Writer: Jerome K. Jerome
Director/Adaptor: Craig Gilbert
Reviewer: Georgina Newman
Director and adaptor Craig Gilbert has struck gold here – this is a masterly adaptation of Jerome K Jerome’s 1889 episodic novel, Three Men in a Boat, with a performance by The Original Theatre Company that is well co-ordinated, uproariously funny, and evidently very well-rehearsed.
The setup is simple: three old friends and companioning hypochondriacs – J, George, and Harris – who have turned idleness into an art form but now complain of giddiness and overwork, decide to take a boating holiday on the Thames as a means of remedy. A happy idea in theory, but as the trio set off on their “soul-enhancing” journey up the river, with their trusty toy-dog companion Montmorency in tow, comic misadventure plays out in one extended anecdote.
The rôles of J, George, and Harris are colourfully brought to life. Alastair Whatley as J, with his commentator’s hat on, carries the show well; Christopher Brandon is delightful as George, slick, and showing talent in spades; Tom Hackney is hilarious as the lovable doofus Harris. As a group of close-knit friends they are believable, each being a foil for the other. Comic timing/interaction is flawless throughout despite the speedy delivery of lines and the fast-paced nature of this adaptation. The three actors as sole performers have the task of interpreting all the characters they meet during their trip, and each interpretation is done with aplomb.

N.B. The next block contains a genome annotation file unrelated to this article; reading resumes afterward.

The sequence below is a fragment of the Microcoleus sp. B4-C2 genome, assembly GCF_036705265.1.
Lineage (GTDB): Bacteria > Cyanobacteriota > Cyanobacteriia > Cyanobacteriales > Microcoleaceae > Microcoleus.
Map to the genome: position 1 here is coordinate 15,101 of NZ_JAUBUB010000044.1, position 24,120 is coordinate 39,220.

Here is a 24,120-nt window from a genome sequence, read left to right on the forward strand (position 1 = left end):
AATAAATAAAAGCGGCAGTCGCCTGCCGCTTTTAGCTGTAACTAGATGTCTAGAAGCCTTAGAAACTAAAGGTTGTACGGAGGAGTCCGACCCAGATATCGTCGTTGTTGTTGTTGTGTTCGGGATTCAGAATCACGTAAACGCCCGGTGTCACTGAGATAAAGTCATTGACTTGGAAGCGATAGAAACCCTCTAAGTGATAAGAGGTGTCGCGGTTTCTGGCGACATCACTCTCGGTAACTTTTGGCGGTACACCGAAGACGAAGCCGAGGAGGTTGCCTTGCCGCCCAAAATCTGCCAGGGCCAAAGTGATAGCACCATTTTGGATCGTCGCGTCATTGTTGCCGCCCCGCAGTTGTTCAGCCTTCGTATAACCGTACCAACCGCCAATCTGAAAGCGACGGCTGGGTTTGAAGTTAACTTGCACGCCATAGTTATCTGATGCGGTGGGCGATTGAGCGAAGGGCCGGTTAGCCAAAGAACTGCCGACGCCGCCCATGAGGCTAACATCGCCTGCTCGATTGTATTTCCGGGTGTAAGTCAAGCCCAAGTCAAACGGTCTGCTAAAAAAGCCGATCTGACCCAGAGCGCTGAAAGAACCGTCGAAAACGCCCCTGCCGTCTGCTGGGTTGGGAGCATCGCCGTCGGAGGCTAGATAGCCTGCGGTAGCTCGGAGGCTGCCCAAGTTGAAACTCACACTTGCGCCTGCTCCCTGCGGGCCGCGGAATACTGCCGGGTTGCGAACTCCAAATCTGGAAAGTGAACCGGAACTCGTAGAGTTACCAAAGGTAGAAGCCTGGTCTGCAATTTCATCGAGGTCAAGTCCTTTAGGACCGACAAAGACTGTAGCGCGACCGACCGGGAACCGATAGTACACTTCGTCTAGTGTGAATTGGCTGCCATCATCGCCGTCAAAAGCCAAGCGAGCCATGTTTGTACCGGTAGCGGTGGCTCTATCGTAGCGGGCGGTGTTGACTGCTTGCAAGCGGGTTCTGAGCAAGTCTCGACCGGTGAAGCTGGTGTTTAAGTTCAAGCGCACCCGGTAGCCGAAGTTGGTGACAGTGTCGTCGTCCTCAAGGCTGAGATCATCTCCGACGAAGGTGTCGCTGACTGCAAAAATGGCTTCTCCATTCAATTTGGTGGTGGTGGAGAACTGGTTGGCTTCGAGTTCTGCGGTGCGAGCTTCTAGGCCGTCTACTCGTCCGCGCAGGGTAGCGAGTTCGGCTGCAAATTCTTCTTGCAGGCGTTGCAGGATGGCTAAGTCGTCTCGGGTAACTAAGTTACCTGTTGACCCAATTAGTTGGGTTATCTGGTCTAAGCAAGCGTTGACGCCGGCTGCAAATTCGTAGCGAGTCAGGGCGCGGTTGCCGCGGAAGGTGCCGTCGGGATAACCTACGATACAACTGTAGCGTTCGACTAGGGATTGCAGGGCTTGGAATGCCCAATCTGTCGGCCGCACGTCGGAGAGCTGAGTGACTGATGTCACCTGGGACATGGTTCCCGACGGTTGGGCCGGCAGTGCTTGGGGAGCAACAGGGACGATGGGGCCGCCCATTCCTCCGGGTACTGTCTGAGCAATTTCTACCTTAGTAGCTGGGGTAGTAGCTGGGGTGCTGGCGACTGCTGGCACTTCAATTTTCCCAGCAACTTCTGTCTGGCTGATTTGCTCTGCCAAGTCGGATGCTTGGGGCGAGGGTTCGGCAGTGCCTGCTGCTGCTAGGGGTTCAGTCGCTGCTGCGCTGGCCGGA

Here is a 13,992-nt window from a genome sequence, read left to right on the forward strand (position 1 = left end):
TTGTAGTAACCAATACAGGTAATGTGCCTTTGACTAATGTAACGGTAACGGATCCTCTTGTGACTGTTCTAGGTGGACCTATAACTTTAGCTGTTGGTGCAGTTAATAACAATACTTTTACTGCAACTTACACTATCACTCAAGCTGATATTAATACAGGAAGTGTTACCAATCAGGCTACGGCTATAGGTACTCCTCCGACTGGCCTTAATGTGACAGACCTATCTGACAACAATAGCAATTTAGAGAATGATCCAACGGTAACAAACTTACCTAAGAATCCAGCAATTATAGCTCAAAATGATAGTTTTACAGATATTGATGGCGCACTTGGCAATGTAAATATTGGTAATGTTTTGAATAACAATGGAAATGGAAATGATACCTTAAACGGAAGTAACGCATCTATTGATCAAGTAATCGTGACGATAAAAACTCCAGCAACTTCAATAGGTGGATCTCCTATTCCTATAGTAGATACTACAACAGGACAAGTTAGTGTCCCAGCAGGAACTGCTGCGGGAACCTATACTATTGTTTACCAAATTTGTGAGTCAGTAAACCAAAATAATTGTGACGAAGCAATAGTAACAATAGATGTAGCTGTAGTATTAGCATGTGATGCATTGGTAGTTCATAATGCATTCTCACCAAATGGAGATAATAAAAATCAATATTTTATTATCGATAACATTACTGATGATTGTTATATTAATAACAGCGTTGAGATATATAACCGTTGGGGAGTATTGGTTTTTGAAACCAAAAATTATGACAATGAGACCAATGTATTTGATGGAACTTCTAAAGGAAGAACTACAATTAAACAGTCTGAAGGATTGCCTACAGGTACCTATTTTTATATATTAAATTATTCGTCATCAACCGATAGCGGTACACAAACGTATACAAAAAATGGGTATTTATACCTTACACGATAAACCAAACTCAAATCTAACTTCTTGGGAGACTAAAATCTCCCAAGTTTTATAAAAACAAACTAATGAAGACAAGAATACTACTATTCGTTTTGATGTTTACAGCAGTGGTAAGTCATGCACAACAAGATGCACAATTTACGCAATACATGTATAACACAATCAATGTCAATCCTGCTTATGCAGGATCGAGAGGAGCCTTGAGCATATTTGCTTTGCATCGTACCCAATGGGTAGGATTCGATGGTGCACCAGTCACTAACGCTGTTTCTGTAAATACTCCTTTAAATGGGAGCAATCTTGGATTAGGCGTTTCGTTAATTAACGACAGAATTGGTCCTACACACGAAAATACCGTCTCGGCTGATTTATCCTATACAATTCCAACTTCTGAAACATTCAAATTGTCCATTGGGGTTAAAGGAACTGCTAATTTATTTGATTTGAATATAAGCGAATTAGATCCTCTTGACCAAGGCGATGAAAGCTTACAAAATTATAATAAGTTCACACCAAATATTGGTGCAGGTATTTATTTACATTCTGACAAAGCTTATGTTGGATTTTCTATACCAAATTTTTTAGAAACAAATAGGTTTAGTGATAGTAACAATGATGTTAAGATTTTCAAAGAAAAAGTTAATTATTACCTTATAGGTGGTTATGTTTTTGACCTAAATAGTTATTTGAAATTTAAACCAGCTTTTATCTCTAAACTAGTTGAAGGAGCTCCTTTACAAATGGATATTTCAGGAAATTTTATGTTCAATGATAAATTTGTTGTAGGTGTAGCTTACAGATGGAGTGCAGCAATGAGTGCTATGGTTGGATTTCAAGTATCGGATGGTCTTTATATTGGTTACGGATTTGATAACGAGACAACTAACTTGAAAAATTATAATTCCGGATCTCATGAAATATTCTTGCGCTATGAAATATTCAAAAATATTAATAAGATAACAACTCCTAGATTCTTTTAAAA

The music is superb if far-ranging, with dance hall-style improvisations. Sue Appleby takes an invented rôle as Nelly Hancock (billed as pianist extraordinaire) who expertly provides all necessary musical accompaniments. Elgar features, there’s the recurring melody of Debussy’s Clair de Lune, a brief take on David Bowie’s Heroes, plus many humour-inducing moments during the Chariots of Fire theme tune and a Titanic reference, all regardless of an 1898 setting. Appleby even makes use of an accordion and a mouth whistle – the latter used to denote the boiling of the kettle whenever one of the three men fancies a cup of tea.
Victoria Spearing’s set – which remains the interior of ‘The Elusive Pelican Pub’ throughout – is fully equipped with everything used during performance. With the exception of a few boards and chairs to form a boat at various times, all other settings are imagined and skilfully evoked by the acting trio. An incident at Waterloo Station in which Brandon assumes the rôle of station porter/train driver and agrees to take the remaining two to Kingston is re-enacted using minimal props, and by cleverly simulating the sounds and effects of a bumpy, breezy train journey.
The skill, artistry and professionalism of the four actors make this a very enjoyable, memorable production. This seems something which had to be rehearsed to perfection and the result really pays off. A few moments are edited out, including the Hampton Court Maze incident, but the spirit of Jerome’s effort is captured and revitalised on stage, as humour intended.